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Good Nutrition For Pregnant Women – Healthy Pregnancy Diet

Posted by on April 25, 2012

healthy pregnancy dietWhen you’re pregnant, you need to eat more to help your baby develop. However, this does not mean you can eat anything you want. Pregnant women should eat foods that are rich in nutrients like protein, calcium, folate, and iron.

Since you’re eating for two, you’ll need more calories per day. According to the American Dietetic Association (ADA), pregnant women should consume an average 2500-2700 calories per day, or about 300 calories more per day than non-pregnant women. If you’re plan to breastfeed your baby, you’ll need even more calories per day.

The best way to meet you and your baby’s nutritional needs is to eat a variety of nutritious foods. By eating a variety of foods from all five food groups (grains, fruits, vegetables, dairy products, and meat & beans) will ensure that your baby grows healthy and normally, both physically and mentally.

  • Calcium
    Calcium is very important for all women, particularly pregnant women. It helps keep bones healthy and strong. During the third trimester of pregnancy, your baby needs a large amount of calcium as they begin to develop and strengthen the bones. If you’re not getting enough calcium in your diet, the calcium needed by your baby will be taken from your bones, which put you at greater risk of developing osteoporosis. To prevent the risk of osteoporosis later in your life, make sure you get enough calcium in your diet.

    The recommended daily intake of calcium during pregnancy is 1000mg to 1300mg per day. Two cups of low fat milk should meet your daily needs. Other sources of calcium include soy milk, yogurt, orange juice, cereals, dried beans, nuts, tofu, and dark green leafy vegetables like spinach, kale, and broccoli. If you can not get your calcium needs through diet, taking calcium supplements.

  • Iron
    During pregnancy, your body needs more iron to supply red blood cells for both you and your baby. The growing baby also stores iron for use after birth. This increases the iron needs for pregnant women.

    The recommended daily intake of iron during pregnancy is 27mg per day. The iron needs decrease after birth, but women who are breastfeeding still need about 10 mg a day.

    Iron is available in fish, red meat, poultry, eggs, whole grain products, beans, nuts, dried fruits and green leafy vegetables. Iron in the egg and plant sources are not as easily absorbed as iron from animal sources. However, you can increase the iron absorption by eating foods that are high in vitamin C such as citrus and orange juice. You also need to watch out for coffee, tea, and cola as they can reduce the body’s absorption of iron.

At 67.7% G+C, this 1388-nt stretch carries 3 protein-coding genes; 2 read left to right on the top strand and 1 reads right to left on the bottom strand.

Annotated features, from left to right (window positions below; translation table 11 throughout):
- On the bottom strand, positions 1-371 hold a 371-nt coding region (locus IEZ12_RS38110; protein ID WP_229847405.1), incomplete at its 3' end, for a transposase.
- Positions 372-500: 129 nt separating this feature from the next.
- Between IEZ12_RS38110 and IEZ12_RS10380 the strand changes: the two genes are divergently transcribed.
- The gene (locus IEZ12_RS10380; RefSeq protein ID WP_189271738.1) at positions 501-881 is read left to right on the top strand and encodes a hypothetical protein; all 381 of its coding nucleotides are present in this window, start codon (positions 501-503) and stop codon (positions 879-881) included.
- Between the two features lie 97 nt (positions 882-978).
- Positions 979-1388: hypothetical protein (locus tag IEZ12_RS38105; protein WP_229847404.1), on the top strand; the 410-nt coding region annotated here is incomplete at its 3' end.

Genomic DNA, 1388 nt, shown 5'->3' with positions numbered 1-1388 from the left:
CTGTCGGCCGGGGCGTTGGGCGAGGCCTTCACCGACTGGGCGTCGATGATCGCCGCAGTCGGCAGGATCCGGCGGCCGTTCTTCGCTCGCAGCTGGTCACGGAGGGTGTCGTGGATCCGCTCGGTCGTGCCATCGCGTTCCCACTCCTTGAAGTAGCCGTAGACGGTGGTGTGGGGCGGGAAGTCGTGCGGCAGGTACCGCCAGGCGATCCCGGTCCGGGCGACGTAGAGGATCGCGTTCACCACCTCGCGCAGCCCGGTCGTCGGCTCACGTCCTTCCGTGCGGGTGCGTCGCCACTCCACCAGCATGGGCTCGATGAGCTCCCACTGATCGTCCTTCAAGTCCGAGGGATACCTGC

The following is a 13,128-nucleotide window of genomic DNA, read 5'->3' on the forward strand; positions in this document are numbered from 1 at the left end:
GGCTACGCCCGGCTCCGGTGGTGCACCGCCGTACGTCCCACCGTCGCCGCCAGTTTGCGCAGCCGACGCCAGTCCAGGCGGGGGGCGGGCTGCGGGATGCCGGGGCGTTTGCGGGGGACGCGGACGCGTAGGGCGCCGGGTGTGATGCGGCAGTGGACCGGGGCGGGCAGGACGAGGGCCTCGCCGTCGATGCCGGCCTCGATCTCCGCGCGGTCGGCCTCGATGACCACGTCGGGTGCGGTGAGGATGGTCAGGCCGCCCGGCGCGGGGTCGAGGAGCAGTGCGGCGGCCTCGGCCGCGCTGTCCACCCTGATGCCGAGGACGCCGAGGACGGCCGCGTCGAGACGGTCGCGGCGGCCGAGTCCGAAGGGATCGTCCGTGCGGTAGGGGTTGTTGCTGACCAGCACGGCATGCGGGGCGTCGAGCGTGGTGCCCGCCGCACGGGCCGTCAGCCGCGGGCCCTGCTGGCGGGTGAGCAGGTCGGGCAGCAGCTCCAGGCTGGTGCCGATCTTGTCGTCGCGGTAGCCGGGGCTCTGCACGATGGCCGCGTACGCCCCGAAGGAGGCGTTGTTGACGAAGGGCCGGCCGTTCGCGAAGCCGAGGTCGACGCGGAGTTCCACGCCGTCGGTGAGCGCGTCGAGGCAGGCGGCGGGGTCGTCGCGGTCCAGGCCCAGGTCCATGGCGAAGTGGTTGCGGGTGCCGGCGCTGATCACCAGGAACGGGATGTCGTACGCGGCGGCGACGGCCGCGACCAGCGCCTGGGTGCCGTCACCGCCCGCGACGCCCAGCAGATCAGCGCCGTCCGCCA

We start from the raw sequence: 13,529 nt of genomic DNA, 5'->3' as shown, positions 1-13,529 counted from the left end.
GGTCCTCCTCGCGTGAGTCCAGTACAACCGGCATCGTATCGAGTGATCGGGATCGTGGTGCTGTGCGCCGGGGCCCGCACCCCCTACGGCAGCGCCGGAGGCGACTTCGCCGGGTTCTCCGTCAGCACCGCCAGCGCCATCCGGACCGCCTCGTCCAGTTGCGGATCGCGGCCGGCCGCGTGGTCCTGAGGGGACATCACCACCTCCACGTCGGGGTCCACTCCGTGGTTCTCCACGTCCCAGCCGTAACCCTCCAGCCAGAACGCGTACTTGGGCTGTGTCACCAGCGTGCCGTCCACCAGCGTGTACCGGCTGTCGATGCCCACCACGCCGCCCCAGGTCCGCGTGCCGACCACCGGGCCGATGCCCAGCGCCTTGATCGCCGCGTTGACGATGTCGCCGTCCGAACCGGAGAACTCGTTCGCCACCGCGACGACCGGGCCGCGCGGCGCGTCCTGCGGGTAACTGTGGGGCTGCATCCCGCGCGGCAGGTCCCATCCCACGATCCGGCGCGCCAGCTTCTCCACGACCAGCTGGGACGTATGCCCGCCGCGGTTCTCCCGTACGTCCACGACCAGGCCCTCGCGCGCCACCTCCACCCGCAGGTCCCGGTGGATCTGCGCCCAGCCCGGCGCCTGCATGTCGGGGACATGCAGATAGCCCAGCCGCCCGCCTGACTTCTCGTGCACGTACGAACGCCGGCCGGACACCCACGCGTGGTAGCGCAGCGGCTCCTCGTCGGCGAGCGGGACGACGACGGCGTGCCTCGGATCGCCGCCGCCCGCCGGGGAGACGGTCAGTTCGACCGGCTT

• Folate (Folic Acid)
    Folate or Folic acid is a B vitamin that is required to build protein tissues. All pregnant women need an adequate intake of folate because it helps prevent birth defects such as spina bifida and other neural tube defects.

    The U.S. Health Public Service and the March of Dimes recommend that pregnant women should consume 600 mcg of folic acid every day during the first three months of pregnancy. If you have a family history of neural tube defects, you may need even more folate. Your doctor will prescribe a prenatal vitamin that contains the right amount of folic acid.

    It’s also important to eat foods that are naturally rich in folate. Folate-rich foods include eggs, breads, beans, cereals, nuts, orange juice, and green leafy vegetables (such as broccoli, spinach and salad greens). Check the nutrition information panel on the package to find out how much folate is present.

  • Protein
    Protein is found in many foods. It helps maintain muscle, blood supply, and baby’s tissues. Pregnant women should take about 70 grams of protein per day. Foods such as fish, lean meat, poultry, dairy products, and nuts are good sources of protein.

    Vegetarians can meet their protein needs by eating soy products like soybeans, soy cheese, soy milk, soy yogurt and tofu. Soy protein foods are the only source of complete protein for vegans and thus are an important part of the diet-to-be mom’s. Other protein-rich vegan foods include nuts, hummus, and beans (chickpeas, navy beans, red kidney beans, etc).

  • Carbohydrate and Fats
    Carbohydrates and fats are also important nutrients for pregnant women. They provide the energy needed for daily activities. Most importantly, these nutrients are needed for proper baby’s development.

    The 2005 Dietary Guidelines for Americans recommend that 20 to 35 percent of daily calories should come from fats, mainly found in butter, cooking oils and dairy products, and 45 to 65 percent of daily calories should be derived from the carbohydrate group (bread, rice, pasta, corn, and potatoes).